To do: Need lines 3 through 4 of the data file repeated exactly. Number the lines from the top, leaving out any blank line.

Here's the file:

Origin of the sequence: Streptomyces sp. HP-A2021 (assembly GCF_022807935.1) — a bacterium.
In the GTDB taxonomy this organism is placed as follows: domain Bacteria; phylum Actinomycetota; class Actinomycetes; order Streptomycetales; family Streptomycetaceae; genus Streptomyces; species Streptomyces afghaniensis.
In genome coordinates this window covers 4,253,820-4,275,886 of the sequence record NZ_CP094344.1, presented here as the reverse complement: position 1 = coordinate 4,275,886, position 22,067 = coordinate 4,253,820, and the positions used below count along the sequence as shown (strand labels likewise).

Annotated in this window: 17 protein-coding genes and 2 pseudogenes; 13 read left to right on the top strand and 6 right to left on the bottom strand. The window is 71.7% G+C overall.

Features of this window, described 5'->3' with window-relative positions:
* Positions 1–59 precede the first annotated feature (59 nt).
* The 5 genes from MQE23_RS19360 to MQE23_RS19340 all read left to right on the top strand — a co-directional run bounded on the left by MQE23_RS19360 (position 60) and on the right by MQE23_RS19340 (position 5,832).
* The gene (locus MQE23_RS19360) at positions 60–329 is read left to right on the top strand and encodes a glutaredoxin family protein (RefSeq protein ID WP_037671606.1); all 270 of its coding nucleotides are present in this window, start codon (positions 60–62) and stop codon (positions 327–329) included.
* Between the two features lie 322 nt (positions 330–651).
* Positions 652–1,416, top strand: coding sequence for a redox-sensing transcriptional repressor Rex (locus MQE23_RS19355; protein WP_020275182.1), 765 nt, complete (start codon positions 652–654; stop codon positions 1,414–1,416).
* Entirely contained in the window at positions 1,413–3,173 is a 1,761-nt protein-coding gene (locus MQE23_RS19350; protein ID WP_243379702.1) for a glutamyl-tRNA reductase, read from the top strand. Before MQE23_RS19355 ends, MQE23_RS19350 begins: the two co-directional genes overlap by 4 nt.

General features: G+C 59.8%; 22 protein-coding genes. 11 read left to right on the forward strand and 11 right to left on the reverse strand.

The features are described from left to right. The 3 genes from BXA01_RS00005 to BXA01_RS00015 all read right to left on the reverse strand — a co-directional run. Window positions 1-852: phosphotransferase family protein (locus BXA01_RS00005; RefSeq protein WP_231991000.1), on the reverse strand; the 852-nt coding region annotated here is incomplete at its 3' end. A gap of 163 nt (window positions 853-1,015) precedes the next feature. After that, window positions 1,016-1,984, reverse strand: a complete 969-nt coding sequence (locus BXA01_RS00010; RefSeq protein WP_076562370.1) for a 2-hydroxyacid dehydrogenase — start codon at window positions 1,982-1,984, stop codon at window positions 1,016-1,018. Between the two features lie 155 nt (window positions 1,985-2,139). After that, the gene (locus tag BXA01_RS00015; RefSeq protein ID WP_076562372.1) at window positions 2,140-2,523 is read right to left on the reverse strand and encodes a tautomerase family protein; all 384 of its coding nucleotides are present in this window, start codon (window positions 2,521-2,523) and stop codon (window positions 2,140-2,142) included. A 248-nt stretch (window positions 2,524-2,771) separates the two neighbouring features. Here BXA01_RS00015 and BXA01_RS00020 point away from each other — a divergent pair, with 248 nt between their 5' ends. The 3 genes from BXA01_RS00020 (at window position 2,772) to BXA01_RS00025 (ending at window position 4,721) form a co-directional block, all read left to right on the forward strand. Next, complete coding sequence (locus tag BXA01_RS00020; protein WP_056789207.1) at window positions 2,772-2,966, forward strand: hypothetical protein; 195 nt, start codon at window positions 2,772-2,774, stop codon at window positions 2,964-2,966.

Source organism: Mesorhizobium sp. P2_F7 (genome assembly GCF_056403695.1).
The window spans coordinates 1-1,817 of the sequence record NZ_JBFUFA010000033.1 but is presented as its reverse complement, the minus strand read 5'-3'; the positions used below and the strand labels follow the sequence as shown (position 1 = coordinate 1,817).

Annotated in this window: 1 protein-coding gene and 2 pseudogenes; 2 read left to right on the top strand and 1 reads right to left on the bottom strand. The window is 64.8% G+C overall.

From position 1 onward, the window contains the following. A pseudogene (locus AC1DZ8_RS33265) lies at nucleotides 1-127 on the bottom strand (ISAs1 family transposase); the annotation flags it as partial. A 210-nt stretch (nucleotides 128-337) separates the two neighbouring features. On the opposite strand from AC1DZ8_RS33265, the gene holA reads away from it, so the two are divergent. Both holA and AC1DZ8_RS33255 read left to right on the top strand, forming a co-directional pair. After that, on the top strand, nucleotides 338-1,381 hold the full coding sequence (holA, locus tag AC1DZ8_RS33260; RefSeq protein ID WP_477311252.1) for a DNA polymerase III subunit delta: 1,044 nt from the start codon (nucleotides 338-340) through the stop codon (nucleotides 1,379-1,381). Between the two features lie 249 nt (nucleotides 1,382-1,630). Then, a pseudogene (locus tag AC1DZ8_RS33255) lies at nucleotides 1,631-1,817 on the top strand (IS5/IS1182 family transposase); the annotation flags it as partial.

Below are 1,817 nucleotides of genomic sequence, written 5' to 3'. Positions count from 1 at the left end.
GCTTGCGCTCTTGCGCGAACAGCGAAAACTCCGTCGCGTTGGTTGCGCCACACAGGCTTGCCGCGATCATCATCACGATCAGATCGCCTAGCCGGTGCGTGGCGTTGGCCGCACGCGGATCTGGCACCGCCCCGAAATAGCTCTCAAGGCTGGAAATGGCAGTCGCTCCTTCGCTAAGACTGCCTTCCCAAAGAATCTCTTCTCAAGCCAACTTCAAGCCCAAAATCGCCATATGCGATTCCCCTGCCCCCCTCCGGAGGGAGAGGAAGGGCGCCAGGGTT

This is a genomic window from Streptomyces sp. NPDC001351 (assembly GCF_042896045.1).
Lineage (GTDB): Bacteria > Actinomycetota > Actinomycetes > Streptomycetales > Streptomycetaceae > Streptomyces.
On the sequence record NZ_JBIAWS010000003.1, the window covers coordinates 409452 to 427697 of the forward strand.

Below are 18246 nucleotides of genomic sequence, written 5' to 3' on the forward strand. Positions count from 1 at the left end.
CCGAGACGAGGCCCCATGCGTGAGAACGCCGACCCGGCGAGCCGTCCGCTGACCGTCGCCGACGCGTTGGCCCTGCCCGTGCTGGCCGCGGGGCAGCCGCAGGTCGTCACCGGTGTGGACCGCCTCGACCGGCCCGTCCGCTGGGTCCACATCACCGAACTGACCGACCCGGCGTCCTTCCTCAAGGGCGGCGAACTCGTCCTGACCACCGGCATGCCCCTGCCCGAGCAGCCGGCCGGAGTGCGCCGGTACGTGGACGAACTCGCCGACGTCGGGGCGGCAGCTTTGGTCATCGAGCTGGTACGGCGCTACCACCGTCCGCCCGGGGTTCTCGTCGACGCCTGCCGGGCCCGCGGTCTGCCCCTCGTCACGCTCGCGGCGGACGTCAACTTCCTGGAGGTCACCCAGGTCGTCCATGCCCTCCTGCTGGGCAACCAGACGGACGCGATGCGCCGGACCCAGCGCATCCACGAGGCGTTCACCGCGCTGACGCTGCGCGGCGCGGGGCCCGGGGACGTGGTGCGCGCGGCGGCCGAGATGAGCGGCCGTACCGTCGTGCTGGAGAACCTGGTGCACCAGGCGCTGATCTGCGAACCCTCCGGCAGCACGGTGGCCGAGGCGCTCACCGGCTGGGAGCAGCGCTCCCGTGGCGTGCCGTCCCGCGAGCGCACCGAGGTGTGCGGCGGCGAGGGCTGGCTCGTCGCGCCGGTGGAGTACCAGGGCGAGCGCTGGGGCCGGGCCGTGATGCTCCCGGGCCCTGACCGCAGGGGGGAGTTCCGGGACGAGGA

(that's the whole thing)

In genome coordinates this window covers 4,253,820-4,275,886 of the sequence record NZ_CP094344.1, presented here as the reverse complement: position 1 = coordinate 4,275,886, position 22,067 = coordinate 4,253,820, and the positions used below count along the sequence as shown (strand labels likewise).

Annotated in this window: 17 protein-coding genes and 2 pseudogenes; 13 read left to right on the top strand and 6 right to left on the bottom strand. The window is 71.7% G+C overall.